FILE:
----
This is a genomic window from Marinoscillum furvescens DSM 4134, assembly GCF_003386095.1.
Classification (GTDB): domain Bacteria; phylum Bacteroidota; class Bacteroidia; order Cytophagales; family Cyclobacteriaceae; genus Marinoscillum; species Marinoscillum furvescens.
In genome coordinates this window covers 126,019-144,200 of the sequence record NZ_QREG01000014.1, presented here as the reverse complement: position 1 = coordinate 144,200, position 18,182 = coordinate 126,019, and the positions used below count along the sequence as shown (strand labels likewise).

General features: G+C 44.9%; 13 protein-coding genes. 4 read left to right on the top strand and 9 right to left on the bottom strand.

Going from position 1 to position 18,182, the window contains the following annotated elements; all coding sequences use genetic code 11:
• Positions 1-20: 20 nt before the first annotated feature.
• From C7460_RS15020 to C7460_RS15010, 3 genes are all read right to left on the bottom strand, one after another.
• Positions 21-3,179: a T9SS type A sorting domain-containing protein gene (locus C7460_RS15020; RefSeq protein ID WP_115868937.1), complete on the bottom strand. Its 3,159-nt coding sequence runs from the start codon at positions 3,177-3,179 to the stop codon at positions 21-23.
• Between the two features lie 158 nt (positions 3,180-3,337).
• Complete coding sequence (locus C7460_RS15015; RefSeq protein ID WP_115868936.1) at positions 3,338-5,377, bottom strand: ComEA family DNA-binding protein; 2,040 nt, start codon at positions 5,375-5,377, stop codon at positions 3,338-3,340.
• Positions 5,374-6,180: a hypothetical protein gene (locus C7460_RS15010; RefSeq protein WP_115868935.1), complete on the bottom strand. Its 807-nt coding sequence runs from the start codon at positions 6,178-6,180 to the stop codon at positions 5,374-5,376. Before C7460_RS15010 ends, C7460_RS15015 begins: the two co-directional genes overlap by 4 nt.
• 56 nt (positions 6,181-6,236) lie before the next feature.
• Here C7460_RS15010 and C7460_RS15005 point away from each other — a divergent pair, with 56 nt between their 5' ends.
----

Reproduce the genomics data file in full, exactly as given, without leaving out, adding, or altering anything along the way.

This is a genomic window from Marinoscillum furvescens DSM 4134, assembly GCF_003386095.1.
Classification (GTDB): domain Bacteria; phylum Bacteroidota; class Bacteroidia; order Cytophagales; family Cyclobacteriaceae; genus Marinoscillum; species Marinoscillum furvescens.
In genome coordinates this window covers 126,019-144,200 of the sequence record NZ_QREG01000014.1, presented here as the reverse complement: position 1 = coordinate 144,200, position 18,182 = coordinate 126,019, and the positions used below count along the sequence as shown (strand labels likewise).

General features: G+C 44.9%; 13 protein-coding genes. 4 read left to right on the top strand and 9 right to left on the bottom strand.

Going from position 1 to position 18,182, the window contains the following annotated elements; all coding sequences use genetic code 11:
• Positions 1-20: 20 nt before the first annotated feature.
• From C7460_RS15020 to C7460_RS15010, 3 genes are all read right to left on the bottom strand, one after another.
• Positions 21-3,179: a T9SS type A sorting domain-containing protein gene (locus C7460_RS15020; RefSeq protein ID WP_115868937.1), complete on the bottom strand. Its 3,159-nt coding sequence runs from the start codon at positions 3,177-3,179 to the stop codon at positions 21-23.
• Between the two features lie 158 nt (positions 3,180-3,337).
• Complete coding sequence (locus C7460_RS15015; RefSeq protein ID WP_115868936.1) at positions 3,338-5,377, bottom strand: ComEA family DNA-binding protein; 2,040 nt, start codon at positions 5,375-5,377, stop codon at positions 3,338-3,340.
• Positions 5,374-6,180: a hypothetical protein gene (locus C7460_RS15010; RefSeq protein WP_115868935.1), complete on the bottom strand. Its 807-nt coding sequence runs from the start codon at positions 6,178-6,180 to the stop codon at positions 5,374-5,376. Before C7460_RS15010 ends, C7460_RS15015 begins: the two co-directional genes overlap by 4 nt.
• 56 nt (positions 6,181-6,236) lie before the next feature.
• Here C7460_RS15010 and C7460_RS15005 point away from each other — a divergent pair, with 56 nt between their 5' ends.